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Co-design

Design Sprint with Academic Audio

What if there was the equivalent of Amazon Audible for academic journals? I’d like to introduce Academic Audio. Their idea to create a service that provides audio versions of journal articles or required reading, with students paid to make the recordings.  Over the summer we ran an online version of the Google Ventures Design Sprint  https://design-sprint.com/google-ventures-design-sprint/  to support the team through the process and produce a product wireframe and pitch deck so they can seek further support.

Amy Walters,  founder of Academic Audio, describes the product

Academic Audio is a student-led company with an innovative solution to increase the accessibility of higher education. We identified a gap in the market and a lack of support for people with reading difficulties, learning disabilities and visual impairment in higher education. Within higher education, reading of academic articles is commonplace, and often essential for access to a degree course. However, reading complex texts does not come naturally to everyone, especially those with dyslexia and related conditions. Higher education institutions have a requirement to provide support for students with disabilities however, the current provision does not go far enough. As you may be thinking, audio versions of articles and anything you can access on the internet are currently available, however what sets us apart is the use of natural voice in our audio recordings, rather than synthetic speech. We put forward the idea that articles are read aloud by students (who are studying subjects relevant to the article) and therefore the listener can access natural sounding voices, which is said to improve our understanding of the text. This idea is doubly effective as it benefits both the student listening, as they have access to information in a format they can understand, and also the student reading the article, as they are reading relevant texts to their course and they also receive payment for their contribution.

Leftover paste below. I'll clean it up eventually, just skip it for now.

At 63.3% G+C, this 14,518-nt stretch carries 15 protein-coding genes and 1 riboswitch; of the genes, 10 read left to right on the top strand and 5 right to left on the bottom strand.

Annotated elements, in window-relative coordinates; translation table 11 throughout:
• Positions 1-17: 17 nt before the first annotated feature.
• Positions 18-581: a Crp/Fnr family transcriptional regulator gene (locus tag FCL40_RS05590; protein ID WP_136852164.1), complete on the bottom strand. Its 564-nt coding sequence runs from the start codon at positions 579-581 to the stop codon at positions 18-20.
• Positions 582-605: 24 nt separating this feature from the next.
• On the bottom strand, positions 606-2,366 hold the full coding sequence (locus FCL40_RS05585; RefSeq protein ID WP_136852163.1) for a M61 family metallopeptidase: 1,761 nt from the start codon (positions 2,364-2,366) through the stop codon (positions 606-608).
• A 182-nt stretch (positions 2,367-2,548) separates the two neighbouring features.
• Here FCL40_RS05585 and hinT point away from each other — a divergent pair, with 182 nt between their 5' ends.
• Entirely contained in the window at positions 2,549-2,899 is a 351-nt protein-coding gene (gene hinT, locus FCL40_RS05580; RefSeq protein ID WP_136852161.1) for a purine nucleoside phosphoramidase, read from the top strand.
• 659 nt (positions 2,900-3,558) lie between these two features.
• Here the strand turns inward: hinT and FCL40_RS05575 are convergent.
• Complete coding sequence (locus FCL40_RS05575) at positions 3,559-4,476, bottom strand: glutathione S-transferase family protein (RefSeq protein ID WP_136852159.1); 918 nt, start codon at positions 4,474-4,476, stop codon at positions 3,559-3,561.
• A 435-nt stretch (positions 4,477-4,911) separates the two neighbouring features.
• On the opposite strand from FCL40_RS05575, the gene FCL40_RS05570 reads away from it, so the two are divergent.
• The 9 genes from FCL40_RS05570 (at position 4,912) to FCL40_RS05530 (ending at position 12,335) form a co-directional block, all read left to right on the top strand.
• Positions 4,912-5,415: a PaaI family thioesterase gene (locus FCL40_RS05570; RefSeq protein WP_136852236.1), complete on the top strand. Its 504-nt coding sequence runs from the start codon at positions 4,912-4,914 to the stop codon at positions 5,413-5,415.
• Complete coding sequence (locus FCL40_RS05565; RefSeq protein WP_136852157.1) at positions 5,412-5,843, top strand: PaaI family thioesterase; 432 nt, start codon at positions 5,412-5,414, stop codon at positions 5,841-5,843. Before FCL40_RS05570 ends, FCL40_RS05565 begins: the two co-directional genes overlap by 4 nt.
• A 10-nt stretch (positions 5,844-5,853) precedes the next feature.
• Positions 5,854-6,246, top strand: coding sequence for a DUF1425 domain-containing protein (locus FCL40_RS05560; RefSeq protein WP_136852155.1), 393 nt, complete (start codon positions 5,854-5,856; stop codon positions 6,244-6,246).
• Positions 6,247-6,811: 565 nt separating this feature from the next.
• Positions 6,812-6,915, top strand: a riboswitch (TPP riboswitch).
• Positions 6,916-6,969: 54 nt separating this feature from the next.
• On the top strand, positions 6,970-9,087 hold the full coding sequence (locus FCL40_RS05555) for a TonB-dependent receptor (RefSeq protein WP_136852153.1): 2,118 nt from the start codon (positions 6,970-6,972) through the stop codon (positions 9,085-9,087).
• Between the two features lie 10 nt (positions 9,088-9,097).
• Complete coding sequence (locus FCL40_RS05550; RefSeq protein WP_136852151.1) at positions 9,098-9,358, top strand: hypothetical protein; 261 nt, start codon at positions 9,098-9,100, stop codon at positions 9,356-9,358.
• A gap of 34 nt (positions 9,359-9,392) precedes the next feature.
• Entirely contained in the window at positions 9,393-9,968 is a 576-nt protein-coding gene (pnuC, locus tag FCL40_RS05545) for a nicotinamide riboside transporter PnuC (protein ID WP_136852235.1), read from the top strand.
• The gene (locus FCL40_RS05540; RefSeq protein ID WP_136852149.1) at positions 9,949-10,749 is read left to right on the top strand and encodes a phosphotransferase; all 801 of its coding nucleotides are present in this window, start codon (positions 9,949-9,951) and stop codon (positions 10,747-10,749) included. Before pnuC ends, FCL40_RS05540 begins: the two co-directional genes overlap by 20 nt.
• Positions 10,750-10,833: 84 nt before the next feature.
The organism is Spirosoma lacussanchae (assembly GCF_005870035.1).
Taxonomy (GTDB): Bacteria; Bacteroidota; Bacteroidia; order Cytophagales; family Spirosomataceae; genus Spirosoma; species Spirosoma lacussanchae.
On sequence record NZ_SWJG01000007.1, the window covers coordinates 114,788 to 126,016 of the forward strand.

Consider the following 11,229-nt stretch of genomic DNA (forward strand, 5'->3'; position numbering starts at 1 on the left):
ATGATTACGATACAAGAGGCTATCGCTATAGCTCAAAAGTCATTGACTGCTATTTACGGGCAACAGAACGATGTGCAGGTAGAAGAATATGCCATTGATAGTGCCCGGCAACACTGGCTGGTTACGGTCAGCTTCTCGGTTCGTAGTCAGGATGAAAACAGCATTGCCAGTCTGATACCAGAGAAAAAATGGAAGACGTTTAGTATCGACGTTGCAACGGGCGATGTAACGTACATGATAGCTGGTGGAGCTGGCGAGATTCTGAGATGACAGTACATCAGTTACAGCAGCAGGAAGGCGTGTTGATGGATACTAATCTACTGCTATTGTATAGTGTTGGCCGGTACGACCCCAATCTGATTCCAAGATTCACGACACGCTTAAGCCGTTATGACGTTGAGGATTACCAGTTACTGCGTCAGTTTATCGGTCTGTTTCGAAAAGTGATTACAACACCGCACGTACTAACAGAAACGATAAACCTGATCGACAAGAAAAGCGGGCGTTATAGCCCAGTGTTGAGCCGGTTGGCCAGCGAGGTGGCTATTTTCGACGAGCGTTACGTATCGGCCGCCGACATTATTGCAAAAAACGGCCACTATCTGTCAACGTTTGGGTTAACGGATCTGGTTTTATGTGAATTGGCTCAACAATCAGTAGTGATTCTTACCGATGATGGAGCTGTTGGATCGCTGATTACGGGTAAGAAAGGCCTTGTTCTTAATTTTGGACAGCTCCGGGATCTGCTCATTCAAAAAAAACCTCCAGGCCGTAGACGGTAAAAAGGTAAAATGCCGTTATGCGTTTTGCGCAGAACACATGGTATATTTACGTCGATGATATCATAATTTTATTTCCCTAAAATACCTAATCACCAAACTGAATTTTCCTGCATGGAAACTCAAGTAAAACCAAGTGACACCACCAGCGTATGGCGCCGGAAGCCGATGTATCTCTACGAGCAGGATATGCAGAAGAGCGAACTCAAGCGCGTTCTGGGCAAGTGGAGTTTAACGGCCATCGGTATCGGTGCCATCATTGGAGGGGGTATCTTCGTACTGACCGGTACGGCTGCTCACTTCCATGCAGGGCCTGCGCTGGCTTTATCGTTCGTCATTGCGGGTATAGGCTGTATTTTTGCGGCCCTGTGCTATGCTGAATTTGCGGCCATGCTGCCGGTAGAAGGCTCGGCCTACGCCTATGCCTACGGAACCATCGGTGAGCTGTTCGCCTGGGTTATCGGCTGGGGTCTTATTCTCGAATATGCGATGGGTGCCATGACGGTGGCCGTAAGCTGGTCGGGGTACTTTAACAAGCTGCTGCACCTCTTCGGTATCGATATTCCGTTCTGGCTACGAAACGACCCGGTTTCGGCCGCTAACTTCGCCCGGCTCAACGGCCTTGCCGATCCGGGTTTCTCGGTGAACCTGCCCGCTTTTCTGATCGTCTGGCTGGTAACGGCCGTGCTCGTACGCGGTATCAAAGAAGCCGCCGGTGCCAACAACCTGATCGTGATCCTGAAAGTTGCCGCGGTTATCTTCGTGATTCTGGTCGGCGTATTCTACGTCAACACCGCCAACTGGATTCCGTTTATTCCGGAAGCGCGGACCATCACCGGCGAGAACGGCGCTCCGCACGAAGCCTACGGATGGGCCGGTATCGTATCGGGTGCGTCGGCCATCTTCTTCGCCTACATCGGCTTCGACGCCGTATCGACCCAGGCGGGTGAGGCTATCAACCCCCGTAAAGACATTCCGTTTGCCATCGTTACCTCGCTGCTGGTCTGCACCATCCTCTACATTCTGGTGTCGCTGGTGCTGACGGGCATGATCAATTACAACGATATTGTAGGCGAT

We approached Jisc for their support to get our idea off the ground. They have been immensely supportive and helpful. During the design sprint, they facilitated detailed exploration of our idea, helping us to become thorough in our scrutiny of the idea to create a realistic product that would work for all parties involved.

Following the sprint Amy and her team have developed a web design and pitch deck, they are looking for investment to develop Academic Audio soon. For further information see Academic Audio.

The edtech team at Jisc explore challenges for higher and further education with an aim to develop new digital services and products. We’re always interested to learn more about the challenges and futures needs in education

By Paul Bailey

Head of co-design, part of a research and development team

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